Philosophical Review 74 (3):379-380 (1965)
|Abstract||DESCARTES was a dualist and Spinoza a monist. If this marks a contrast between them, there ought to be a question to which Descartes’s answer was “two” and Spinoza’s “one”. (a) How many substances are there? Spinoza: “One.” Descartes: “Strictly speaking, one; but if we relax the criteria for substantiality a little, millions.” On no interpretation of the question did Descartes answer, “Two.” (b) How many basic kinds of substance are there? Descartes: “Two.” Spinoza: “Two; though there is only one substance, and it is of both kinds.” Descartes is usually called a dualist because he took thought and extension to be the two basic, logically independent ways of being; but in this sense Spinoza was a dualist, too. If we take seriously his talk of “infinite” attributes, we may call him a pluralist on this point, but certainly not a monist. (c) Of how many substances does an embodied person consist? Descartes (ignoring his views about the divisibility of matter): “Two: an embodied person is made up of a body and a mind, which are distinct substances.” Spinoza: “None: an embodied person is a mode (under two attributes) of the one and only substance, and is not made up of any number of substances.” Those are the questions which come most readily to mind, and none yields a dualist/monist contrast between Descartes and Spinoza. But: (d) Given that A and B are basic, logically independent attributes, what is the smallest number of substances needed to instantiate both A and B? To this Descartes does answer “Two” and Spinoza does answer “One.” I suspect that those who “contrast” Descartes and Spinoza as dualist and monist usually have in mind not the genuine contrast brought out by (d) but rather the fact that Descartes answered “Two” to (b) while Spinoza answered “One” to (a). Still, (d) is important in the thinking of both philosophers and in the philosophy of mind generally. Strawson's chapter, “Persons,” for example, is interesting partly for its Spinozist answer to (d): Strawson does not reduce mental predicates to physical or vice versa, but says that predicates of both kinds may apply to a single thing, namely a person..|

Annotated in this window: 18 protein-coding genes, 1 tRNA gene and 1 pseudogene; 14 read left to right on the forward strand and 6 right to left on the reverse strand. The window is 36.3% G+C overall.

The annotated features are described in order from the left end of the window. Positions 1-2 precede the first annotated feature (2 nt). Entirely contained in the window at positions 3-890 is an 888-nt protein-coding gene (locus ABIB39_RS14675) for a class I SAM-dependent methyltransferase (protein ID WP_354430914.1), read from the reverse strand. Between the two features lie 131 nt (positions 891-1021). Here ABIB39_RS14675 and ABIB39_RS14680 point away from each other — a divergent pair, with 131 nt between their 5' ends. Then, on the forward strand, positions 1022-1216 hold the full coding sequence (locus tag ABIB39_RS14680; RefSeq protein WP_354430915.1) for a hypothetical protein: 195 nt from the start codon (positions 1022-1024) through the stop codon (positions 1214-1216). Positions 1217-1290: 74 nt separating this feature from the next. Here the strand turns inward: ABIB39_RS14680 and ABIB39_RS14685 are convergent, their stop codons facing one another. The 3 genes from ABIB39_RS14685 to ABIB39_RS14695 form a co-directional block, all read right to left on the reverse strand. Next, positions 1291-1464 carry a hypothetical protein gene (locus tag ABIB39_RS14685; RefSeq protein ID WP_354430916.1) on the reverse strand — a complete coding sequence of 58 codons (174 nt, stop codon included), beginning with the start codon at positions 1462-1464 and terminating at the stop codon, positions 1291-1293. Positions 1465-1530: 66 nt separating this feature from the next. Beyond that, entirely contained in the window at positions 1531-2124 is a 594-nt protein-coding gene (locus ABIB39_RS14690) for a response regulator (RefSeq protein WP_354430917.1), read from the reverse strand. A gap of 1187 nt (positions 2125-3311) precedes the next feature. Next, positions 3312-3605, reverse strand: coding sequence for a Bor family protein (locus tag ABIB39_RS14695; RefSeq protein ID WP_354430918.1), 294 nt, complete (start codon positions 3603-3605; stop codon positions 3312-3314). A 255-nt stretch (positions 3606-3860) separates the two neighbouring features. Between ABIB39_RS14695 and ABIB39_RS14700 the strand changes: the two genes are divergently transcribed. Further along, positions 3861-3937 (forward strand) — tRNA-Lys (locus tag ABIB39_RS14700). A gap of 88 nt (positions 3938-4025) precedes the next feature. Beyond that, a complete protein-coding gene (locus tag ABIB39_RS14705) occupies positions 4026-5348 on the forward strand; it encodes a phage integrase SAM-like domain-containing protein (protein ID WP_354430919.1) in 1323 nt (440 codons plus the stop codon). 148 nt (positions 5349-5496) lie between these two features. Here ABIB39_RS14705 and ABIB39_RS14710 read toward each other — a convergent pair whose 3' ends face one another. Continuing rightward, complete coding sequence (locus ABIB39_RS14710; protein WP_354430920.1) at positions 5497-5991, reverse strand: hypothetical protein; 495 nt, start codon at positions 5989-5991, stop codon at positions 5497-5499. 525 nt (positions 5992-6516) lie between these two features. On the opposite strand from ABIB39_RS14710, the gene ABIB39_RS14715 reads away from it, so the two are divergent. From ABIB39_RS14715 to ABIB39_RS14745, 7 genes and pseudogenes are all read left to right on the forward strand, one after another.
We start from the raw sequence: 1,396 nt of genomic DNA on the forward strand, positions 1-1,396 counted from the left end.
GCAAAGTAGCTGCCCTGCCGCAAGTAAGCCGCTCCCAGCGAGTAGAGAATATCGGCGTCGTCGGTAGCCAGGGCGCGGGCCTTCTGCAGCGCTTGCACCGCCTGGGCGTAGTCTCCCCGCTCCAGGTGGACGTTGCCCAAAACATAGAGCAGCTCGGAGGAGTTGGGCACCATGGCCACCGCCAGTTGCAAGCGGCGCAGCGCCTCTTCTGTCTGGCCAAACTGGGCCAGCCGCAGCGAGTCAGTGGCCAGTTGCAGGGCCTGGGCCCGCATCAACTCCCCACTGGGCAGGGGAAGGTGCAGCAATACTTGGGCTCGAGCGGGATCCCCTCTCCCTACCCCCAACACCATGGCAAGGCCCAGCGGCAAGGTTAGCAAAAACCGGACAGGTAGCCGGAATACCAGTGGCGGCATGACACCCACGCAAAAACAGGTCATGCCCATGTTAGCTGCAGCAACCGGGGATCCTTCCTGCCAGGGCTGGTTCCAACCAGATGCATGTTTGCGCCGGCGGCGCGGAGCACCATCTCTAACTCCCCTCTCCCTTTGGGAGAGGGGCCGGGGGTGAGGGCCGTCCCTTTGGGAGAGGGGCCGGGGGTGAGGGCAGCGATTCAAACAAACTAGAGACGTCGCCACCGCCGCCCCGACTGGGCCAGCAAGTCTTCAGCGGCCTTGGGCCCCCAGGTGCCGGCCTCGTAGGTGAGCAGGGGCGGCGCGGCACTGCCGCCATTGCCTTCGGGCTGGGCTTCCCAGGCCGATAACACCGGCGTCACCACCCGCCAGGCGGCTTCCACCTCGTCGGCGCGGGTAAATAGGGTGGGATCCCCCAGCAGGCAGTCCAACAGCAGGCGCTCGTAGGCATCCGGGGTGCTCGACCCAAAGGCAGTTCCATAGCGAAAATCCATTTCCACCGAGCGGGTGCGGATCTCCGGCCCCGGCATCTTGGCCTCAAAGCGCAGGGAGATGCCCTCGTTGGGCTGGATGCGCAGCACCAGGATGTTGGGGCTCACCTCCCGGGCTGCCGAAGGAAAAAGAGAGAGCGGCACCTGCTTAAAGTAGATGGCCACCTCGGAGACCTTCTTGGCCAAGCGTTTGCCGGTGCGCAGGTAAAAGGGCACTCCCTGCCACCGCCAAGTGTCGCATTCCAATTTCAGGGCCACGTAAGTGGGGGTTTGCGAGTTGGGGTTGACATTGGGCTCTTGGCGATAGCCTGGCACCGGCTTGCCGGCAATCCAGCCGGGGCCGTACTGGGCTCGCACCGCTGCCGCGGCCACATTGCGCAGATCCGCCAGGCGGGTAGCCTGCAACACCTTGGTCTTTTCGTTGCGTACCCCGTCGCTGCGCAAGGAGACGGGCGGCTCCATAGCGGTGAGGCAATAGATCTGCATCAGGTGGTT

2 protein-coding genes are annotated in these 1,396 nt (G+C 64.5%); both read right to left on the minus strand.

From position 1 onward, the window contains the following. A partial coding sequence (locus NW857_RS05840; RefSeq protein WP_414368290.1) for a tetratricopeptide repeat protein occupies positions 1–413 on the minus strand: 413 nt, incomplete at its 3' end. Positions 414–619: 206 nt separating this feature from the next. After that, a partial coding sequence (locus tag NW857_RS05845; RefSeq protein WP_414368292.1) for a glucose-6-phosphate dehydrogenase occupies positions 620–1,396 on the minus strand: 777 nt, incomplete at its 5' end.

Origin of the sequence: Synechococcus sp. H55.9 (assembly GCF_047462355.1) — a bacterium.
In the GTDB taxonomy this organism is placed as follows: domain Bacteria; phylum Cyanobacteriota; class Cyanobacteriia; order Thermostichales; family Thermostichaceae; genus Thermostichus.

|Keywords||No keywords specified (fix it)|
|Through your library||Configure|
Similar books and articles
Katalin Farkas (2005). The Unity of Descartes's Thought. History of Philosophy Quarterly 22 (1):17 - 30.
Nicholas Okrent (2000). Leibniz on Substance and God in “That a Most Perfect Being Is Possible”. Philosophy and Theology 12 (1):79-93.
Boris Hennig (2008). Substance, Reality, and Distinctness. Prolegomena 7 (1):2008.
David M. Rosenthal (1994). The Identity Theory. In Samuel D. Guttenplan (ed.), A Companion to the Philosophy of Mind. Blackwell.
Gideon Segal (2000). Beyond Subjectivity: Spinoza's Cognitivism of the Emotions. British Journal for the History of Philosophy 8 (1):1 – 19.
P. -F. Moreau (1988). Les Enjeux de la Publication En France des Papiers de Leibniz Sur Spinoza. Revue de Métaphysique Et de Morale 93 (2):215 - 222.
Edwin M. Curley (2001). The Immortality of the Soul in Descartes and Spinoza. Proceedings of the American Catholic Philosophical Association 75:27-41.
Michael Della Rocca (2008). Spinoza. Routledge.
Dan Kaufman (2008). Descartes on Composites, Incomplete Substances, and Kinds of Unity. Archiv für Geschichte der Philosophie 90 (1).
Added to index2009-01-28
Total downloads52 ( #20,014 of 550,917 )
Recent downloads (6 months)6 ( #12,458 of 550,917 )
How can I increase my downloads?